Thailand travel has become synonymous with Koh Phangan’s Full Moon Party. No matter what age you are, or type of backpacker, this party has to be experienced at least once in your lifetime. I have seven Full Moon parties under my belt. Some were spent writhing around in the crowds growing massive calves from attempting the hard feat of dancing on sand. Others were spent ‘working’ behind a bar, where the booze was free flowing and I spent more time laughing at all the heathens rather than being one myself. Either way, this party is so memorable and one of the many reasons why I love Thailand.
Full Moon Party Origins
Full Moon Party folklore tells us that when I was only a whisper of a thing at two years old in 1985, a large leaving party, for a group of super cool travellers on Haad Rin Beach, went down so well that some clever soul thought, “Why don’t we do this every month?” From there spawned that glorious heard-it-on-the-grapevine thing and every month since, the party has gotten bigger and bigger with around 30,000 revelers turning up each month. The Full Moon party totally deserves it’s reputation for a unique experience in paradise.
How to get to the Full Moon Party
The island of Koh Phangan is a couple of hours off Thailand’s mainland. Most travelers take a sleeper train down from Bangkok to Surat Thani or Chumpon and then a catamaran ferry to the island for around 1,200 baht. Increasingly, cheap flights are being offered which whisk you down from the capital city to the neighbouring island of Koh Samui. Costs for flights vary greatly, particularly during peak seasons or New Years Eve, so booking in advance is essential. The ferry from Koh Samui is only 45 minutes so this isn’t a bad option if you don’t have a lot of time.
Haad Rin Beach
The party happens on Haad Rin beach, a cove setting where the only road access goes over some steep and often treacherous hills that make for a white knuckled moped ride or a shaky open taxi. Staying in Haad Rin can be convienient as this party goes on until the sun comes up and beyond, so stumbling back to your hotel makes life easy. Most people who are on the island for more than a few days often choose to stay on quieter parts of the island. I’ve done both and it totally depends on how long your staying and how much you can afford.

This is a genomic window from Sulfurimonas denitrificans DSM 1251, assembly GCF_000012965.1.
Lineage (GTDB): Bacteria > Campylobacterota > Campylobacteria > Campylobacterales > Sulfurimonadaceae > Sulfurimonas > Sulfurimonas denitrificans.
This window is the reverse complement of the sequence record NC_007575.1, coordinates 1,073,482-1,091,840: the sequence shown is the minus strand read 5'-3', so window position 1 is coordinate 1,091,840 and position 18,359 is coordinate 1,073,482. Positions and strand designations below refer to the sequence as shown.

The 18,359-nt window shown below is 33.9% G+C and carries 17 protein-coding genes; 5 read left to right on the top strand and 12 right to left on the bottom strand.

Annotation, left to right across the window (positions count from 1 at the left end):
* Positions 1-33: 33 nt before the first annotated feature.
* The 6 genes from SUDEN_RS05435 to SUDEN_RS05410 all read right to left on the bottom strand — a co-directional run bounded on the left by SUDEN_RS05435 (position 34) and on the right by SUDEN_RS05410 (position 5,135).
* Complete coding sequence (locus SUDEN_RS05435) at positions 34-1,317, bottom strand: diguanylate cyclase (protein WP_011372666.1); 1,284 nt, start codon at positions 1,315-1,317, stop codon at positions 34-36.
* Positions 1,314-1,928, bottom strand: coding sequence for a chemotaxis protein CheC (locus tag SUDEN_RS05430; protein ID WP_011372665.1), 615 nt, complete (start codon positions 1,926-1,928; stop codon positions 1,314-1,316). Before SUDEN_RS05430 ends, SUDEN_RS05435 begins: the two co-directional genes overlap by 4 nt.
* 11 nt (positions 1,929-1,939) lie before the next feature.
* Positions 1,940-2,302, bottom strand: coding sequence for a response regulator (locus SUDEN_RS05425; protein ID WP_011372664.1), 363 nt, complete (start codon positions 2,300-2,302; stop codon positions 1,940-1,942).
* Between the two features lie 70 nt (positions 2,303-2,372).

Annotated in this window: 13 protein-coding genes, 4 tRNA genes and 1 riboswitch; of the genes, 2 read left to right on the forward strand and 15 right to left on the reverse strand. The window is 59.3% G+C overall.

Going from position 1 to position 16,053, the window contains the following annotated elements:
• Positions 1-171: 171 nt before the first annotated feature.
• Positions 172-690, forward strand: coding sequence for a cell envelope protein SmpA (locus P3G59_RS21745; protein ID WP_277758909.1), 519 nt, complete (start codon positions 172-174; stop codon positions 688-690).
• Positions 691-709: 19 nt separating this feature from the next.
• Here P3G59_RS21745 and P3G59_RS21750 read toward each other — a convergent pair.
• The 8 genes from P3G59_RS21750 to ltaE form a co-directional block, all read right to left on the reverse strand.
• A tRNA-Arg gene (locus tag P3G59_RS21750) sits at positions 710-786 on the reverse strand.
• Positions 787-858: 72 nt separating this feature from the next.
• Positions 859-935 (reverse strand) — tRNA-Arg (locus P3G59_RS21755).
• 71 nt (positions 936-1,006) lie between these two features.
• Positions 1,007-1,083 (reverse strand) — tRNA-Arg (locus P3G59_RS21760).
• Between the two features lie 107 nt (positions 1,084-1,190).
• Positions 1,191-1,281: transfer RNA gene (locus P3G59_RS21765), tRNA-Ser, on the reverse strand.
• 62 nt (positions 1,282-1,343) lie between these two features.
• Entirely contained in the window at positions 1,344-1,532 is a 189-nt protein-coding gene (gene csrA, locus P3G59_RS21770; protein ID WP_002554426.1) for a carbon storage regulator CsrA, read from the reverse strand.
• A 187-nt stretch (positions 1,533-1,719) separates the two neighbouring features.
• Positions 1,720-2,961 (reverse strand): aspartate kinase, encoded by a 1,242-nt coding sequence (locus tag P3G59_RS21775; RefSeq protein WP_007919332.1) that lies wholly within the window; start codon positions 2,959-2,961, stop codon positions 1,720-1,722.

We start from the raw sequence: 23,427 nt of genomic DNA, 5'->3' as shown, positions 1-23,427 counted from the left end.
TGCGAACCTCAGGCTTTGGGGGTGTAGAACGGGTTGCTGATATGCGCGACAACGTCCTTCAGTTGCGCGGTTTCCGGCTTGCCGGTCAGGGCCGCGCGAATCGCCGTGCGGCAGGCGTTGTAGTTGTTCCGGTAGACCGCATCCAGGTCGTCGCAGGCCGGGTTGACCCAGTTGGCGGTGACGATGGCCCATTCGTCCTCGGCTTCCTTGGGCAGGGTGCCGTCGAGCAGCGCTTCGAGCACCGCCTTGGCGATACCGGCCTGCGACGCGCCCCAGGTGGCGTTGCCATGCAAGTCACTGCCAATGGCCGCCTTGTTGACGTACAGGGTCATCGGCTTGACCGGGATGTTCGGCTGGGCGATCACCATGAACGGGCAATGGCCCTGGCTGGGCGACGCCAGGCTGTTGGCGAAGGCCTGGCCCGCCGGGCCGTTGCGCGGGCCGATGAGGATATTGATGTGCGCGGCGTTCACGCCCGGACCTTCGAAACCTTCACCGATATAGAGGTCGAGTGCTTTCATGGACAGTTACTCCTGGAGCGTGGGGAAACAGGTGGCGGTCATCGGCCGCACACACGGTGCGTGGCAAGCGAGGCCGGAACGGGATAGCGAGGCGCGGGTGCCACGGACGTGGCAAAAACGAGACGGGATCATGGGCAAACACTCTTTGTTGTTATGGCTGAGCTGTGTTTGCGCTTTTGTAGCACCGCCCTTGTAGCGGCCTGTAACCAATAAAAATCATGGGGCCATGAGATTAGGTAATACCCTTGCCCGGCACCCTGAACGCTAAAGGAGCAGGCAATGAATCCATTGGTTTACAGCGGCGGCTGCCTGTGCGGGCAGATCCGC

I have stayed just off the beach in Haad Rin in a private fan room for as little as 400 baht. I found this place the night before the party which was very lucky by Koh Phangan standards. When I had friends come and visit, they stayed in a 4-star resort on the neighbouring beach, about five minutes away from Haad Rin for around 1,500 a night – and they booked a month or so ahead. Be sensible and try to arrive a few days before with either an advance booking or time to find somewhere perfect for you.
What to bring to a Full Moon Party
Not a lot. Firstly, who wants to be partying with a bag to lumber around? Not me. Security is definitely something that should be adhered to during this party. Common sense goes a long way here.
Tips for a Fun and Safe Full Moon Party:
- Only bring enough money to last you the night, under 2,000 baht should be fine. (Although I often went with less than 1,000 and had an incredible time)
- Don’t bring any valuables as they’ll likely end up waterlogged or coated in sand.
- Don’t wear your best outfit. Neon body paint is all the rave here and it doesn’t come out of clothes, so be warned.
- Of course you’ll want to bring your camera but be careful if you do. Don’t leave it on the bar while you order a drink, and if it’s waterproof and shock proof, even better.
- Shoes! I know it’s a beach and being barefoot makes sense but broken bottles and naked feet are not a happy combination. The clean up effort that happens the day after the party is brilliant but you’d be amazed at how many flip flops are left behind…
What to see at the Full Moon Party
Look up at the moon! It lights up the beach and casts a beautiful silvery glow over the crowds.
Make sure you check out the the Thai professional fire poi dancers. They are the best in the world. Gorgeous sun kissed Thai men, usually adorned in some pretty impressive traditional Thai tattoos, marvel the crowds with perfectly timed fire routines. They know how to get the crowds going and it’s easy to spend hours dancing around them.
Watch out for the fire skipping though. I am still baffled by the amount of people that think skipping rope whilst its aflame is a good idea. It’s not. If you start thinking it’s a good idea, check yourself, you may have had one too many buckets and need to have a quiet word with yourself.
Burns are the most common form of injury during the party, followed by all the mad people that ride a motorbike whilst inebriated. Never a good idea, especially on the Haad Rin hills.
Lastly, if huge thronging crowds seem a bit much for you, there are many calmer, nicer bars that overlook the beach. Here you can dance to Resident DJ’s and still enjoy the atmosphere of the party whilst staying away from the mayhem.